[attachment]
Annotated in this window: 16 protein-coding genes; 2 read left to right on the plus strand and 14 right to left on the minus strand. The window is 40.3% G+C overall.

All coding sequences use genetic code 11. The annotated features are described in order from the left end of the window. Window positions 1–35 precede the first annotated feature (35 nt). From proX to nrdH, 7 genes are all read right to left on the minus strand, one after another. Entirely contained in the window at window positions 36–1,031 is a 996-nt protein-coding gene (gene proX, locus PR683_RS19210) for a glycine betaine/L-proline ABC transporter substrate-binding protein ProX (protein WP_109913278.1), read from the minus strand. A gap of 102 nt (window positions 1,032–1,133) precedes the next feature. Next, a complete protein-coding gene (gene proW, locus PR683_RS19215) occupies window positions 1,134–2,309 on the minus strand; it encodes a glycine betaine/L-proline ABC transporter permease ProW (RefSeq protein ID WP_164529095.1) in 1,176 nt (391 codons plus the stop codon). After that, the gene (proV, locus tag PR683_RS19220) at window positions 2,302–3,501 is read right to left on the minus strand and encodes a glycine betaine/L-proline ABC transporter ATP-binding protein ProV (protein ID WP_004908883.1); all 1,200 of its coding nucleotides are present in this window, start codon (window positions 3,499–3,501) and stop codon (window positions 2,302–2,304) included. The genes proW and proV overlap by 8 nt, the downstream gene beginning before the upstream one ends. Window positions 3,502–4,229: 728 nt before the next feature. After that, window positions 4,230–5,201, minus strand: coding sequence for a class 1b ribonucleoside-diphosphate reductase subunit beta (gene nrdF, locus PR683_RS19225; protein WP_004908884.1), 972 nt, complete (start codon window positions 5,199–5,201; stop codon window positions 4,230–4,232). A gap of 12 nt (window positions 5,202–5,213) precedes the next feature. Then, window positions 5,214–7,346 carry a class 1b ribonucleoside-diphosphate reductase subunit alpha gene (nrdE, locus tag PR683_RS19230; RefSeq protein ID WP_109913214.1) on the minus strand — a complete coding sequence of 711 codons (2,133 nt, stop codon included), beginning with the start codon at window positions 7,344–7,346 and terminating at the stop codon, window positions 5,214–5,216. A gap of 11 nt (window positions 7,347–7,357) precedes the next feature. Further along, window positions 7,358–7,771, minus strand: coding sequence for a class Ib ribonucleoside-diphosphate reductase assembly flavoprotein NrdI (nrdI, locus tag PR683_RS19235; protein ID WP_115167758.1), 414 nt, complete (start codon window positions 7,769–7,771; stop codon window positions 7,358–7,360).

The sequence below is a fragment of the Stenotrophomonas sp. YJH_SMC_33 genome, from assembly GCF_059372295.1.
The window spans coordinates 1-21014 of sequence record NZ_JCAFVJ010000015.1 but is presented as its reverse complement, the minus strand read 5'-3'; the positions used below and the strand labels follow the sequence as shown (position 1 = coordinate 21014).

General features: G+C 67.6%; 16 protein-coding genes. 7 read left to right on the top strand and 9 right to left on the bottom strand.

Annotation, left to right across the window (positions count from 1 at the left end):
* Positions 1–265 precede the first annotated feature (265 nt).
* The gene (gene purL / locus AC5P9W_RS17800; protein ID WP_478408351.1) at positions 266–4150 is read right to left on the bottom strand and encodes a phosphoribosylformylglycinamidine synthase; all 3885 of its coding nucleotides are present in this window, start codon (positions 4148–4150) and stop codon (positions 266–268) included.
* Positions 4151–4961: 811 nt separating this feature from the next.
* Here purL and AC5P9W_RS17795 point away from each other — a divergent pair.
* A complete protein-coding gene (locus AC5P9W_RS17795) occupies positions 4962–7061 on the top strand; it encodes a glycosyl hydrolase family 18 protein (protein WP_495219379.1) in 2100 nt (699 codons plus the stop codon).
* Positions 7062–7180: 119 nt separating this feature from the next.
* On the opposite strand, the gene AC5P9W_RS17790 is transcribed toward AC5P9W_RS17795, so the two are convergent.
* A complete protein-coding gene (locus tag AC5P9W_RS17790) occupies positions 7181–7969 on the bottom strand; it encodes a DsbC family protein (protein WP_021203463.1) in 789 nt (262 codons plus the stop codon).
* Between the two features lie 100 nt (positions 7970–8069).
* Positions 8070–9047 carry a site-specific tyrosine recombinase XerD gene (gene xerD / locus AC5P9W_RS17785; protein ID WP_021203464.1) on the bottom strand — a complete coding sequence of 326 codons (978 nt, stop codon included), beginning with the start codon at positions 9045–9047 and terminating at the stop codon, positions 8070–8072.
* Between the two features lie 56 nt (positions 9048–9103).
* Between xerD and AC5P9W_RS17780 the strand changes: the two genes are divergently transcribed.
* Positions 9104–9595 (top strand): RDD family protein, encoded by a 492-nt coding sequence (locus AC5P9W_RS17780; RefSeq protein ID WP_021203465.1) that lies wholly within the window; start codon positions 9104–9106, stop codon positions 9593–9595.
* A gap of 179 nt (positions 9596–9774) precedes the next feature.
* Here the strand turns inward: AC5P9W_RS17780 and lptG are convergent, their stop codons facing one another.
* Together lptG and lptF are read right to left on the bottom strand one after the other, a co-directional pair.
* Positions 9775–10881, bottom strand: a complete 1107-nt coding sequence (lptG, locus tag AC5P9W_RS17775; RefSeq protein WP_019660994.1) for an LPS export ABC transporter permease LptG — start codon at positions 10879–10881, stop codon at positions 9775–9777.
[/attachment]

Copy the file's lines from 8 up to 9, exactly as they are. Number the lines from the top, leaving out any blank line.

* The gene (gene purL / locus AC5P9W_RS17800; protein ID WP_478408351.1) at positions 266–4150 is read right to left on the bottom strand and encodes a phosphoribosylformylglycinamidine synthase; all 3885 of its coding nucleotides are present in this window, start codon (positions 4148–4150) and stop codon (positions 266–268) included.
* Positions 4151–4961: 811 nt separating this feature from the next.